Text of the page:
Following is the statement from Sen. Patrick Leahy on Tuesday urging the Senate to overcome a filibuster and to proceed to a vote on the Paycheck Fairness Act:
Today, we have an opportunity to take another long overdue step to close the wage gap between men and women. Equal pay for equal work should not be a Democratic nor a Republican issue, but an American issue of basic fairness. It is shameful that gender discrimination still exists in our country, and more so at a time when women make an ever increasing number of heads of households. That is why I am proud to join Sen. Mikulski as a cosponsor of the Paycheck Fairness Act.
Vermont has been a leader in the fight of equal pay for equal work. According to a recent report by the American Association of University Women, the state of Vermont leads the nation, second only to the District of Columbia, in equal pay issues, yet Vermont women still make just 84 cents on the dollar compared to their male counterparts. Over a decade ago, the Vermont Legislature passed legislation requiring equal pay for equal work, barring employers from retaliating against employees for disclosing the amount of their wages, and made it easier to file wage discrimination claims. Unfortunately, not all states offer these protections. The Paycheck Fairness Act is a step in the right direction to bring Vermont’s inclusive example to the federal level.
The Paycheck Fairness Act sets out a clear path to address the systemic problems that result from pay disparities. It takes critical steps to ensure that employers follow the law; prohibits retaliation against workers for disclosing their own wage information or for filing a charge in an Equal Pay Act proceeding; strengthens penalties for equal pay violations; adds programs for training, research, technical assistance to help better identify and handle wage disputes; and establishes a “national award for pay equity in the workplace,” recognizing employers who demonstrate “substantial effort to eliminate pay disparities between men and women.”
The Paycheck Fairness Act would also narrow the criteria under which an employer can defend pay disparities and enlist the Department of Labor to help eliminate gender-based pay gaps. This bill would ensure that American women and their families aren’t taking home smaller paychecks because of their gender. Another piece of this legislation specifically deals with reforming the procedures and remedies for enforcing the law. It would mandate record-keeping and data collection for better enforcement of the law. Under this bill, the Equal Employment Opportunity Commission would be directed to issue regulations for the collection of wage data from employers based on sex, race, and ethnicity.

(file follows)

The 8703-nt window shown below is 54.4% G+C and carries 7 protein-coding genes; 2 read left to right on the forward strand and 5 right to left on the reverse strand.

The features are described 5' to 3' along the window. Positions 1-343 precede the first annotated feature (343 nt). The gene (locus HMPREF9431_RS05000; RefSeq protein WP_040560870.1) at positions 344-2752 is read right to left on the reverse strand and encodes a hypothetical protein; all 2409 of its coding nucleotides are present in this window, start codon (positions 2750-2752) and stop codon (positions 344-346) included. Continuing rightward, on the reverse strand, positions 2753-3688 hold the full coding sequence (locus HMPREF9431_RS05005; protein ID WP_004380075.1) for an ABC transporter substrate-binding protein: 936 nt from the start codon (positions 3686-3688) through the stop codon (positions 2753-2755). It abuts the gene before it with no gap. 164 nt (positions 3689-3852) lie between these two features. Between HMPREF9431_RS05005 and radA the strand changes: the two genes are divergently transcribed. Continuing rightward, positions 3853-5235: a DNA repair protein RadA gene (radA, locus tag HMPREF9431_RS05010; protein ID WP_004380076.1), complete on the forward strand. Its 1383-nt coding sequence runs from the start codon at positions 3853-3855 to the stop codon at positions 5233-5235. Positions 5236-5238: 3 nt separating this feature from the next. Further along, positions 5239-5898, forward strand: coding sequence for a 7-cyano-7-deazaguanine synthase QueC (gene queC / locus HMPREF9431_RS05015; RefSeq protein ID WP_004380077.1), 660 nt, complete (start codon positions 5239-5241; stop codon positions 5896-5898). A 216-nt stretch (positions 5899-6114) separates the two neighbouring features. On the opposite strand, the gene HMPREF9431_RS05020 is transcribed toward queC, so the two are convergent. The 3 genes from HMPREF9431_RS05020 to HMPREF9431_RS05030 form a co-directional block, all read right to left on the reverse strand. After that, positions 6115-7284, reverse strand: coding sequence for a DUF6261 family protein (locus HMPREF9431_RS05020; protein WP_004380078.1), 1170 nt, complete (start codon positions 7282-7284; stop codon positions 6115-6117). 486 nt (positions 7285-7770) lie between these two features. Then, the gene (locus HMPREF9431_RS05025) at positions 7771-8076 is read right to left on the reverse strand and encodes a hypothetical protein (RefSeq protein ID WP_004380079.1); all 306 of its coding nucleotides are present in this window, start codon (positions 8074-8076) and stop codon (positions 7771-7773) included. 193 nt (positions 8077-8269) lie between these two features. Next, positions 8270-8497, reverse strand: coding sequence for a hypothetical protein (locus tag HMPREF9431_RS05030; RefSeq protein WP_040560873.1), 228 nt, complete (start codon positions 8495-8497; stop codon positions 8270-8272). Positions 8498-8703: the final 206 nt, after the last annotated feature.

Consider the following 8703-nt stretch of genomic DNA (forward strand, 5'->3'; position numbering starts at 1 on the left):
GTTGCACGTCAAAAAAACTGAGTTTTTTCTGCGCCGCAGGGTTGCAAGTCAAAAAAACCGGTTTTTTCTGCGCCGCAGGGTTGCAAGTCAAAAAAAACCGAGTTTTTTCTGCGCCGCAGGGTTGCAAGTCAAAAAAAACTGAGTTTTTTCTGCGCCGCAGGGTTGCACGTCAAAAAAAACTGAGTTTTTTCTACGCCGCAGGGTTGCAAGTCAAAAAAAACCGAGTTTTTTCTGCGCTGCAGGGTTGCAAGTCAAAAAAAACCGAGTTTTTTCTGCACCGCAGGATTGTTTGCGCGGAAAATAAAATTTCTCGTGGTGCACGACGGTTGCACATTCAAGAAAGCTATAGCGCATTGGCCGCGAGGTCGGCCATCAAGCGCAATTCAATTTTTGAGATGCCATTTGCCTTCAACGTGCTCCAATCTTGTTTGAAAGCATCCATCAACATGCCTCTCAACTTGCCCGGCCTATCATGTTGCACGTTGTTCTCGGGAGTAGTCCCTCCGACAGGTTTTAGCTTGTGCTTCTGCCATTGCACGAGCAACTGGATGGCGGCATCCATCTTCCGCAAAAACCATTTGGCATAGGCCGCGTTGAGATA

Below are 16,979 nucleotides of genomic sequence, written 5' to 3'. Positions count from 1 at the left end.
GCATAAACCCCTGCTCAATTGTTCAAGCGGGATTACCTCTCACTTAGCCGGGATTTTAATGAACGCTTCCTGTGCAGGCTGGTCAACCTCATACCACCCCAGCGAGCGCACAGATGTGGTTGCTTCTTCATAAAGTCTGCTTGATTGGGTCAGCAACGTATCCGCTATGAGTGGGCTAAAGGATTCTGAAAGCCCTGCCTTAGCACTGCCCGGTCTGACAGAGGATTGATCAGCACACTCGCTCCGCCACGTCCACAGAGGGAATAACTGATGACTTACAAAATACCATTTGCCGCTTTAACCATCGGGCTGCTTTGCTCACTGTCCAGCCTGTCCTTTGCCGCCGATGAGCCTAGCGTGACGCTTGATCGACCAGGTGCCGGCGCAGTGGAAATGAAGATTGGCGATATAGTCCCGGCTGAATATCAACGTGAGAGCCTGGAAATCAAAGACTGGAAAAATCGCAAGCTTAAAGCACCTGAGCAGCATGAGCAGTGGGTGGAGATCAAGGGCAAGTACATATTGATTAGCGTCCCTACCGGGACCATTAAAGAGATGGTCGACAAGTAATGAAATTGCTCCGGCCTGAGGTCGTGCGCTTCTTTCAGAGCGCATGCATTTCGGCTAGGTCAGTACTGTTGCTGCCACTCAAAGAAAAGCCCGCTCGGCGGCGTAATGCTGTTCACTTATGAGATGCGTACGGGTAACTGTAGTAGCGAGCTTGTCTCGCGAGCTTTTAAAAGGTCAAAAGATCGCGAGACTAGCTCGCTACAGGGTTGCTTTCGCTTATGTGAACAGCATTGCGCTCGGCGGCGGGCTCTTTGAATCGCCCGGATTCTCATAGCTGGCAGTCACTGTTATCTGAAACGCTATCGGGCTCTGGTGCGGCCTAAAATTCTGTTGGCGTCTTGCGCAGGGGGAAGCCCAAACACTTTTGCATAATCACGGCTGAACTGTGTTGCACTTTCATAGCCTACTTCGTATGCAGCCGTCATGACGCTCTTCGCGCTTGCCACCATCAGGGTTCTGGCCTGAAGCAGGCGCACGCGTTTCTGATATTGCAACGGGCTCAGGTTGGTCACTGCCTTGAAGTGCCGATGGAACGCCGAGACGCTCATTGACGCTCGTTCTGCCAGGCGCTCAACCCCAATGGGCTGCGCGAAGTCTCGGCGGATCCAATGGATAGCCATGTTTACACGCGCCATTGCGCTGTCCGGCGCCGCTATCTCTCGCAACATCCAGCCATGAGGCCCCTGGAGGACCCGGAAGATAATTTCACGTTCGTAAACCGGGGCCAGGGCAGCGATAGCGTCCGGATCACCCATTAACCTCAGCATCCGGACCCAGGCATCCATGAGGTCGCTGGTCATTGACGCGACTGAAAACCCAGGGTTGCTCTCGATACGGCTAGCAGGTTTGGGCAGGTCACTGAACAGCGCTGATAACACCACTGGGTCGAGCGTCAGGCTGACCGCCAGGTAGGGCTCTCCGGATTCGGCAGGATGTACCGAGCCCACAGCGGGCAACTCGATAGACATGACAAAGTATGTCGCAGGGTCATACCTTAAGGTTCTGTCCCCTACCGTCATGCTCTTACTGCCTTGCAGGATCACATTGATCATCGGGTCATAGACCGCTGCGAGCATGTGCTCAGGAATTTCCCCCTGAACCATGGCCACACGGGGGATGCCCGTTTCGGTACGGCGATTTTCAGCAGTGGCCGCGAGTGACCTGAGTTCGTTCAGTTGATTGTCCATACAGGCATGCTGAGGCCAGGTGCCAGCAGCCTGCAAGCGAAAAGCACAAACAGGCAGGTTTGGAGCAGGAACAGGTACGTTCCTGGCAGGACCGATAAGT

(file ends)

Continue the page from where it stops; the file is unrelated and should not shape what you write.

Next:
This legislation would be another in a series of bills seeking to address the harms against working women. The Equal Pay Act was enacted in 1963 to protect employees against wage discrimination with respect to an individual’s race, ethnicity, religion, or sex. It is true that we have closed the wage gap for women versus their male counterparts from 61 cents on the dollar 1961, to 77 cents today, according to the Bureau of Labor Statistics. However, that decreases to 62 cents on the dollar for African-American women, and just 53 cents on the dollar for Hispanic-American women. Being 77 percent right is not good enough. The efforts to achieve parity for women in the workplace must continue.
In 2009, I joined Sen. Mikulski and others in introducing the Lilly Ledbetter Fair Pay Restoration Act. That bill was necessary to remedy the Supreme Court’s divided decision in Ledbetter v. Goodyear, which struck a severe blow to the rights of working families across our country. The Ledbetter decision stripped back 40 years of progress to eliminate workplace discrimination.
In that case, Ms. Ledbetter worked for nearly 20 years as a manager at a Goodyear factory in Gadsden, Ala. After decades of service, she learned through an anonymous note that her employer had been discriminating against her for years. She was the only woman among 16 employees at her management level, yet Ms. Ledbetter was paid between 15 and 40 percent less than all of her male colleagues, including several who had significantly less seniority. After filing a complaint with the Equal Employment Opportunity Commission, a federal jury found that Ms. Ledbetter was owed almost $225,000 in back pay. However, five members of the Supreme Court overturned her jury verdict because she had filed her lawsuit more than 180 days after her employer’s original discriminatory act. The Lilly Ledbetter Fair Pay Restoration Act restored victims’ ability to file suit for pay discrimination and was among the first bills to be signed into law by President Obama. It is not surprising that today the administration announced its strong support for the Paycheck Fairness Act. Congress should send this legislation to President Obama to be signed into law, without delay.
Wage discrimination affects women of every generation and every socioeconomic background. It is not limited to one line of work or level of education. The Paycheck Fairness Act is a step in securing that equal pay for equal work is more than just a slogan or an ideal, but a reality for every American, regardless of gender, race or any other factor that does not evaluate people on the basis of what they can offer and what they can contribute to the workforce. I urge all senators to join in passing the Paycheck Fairness Act to ensure all of our daughters and granddaughters, and future generations of Americans, are not subject to the same injustice that has plagued women for decades.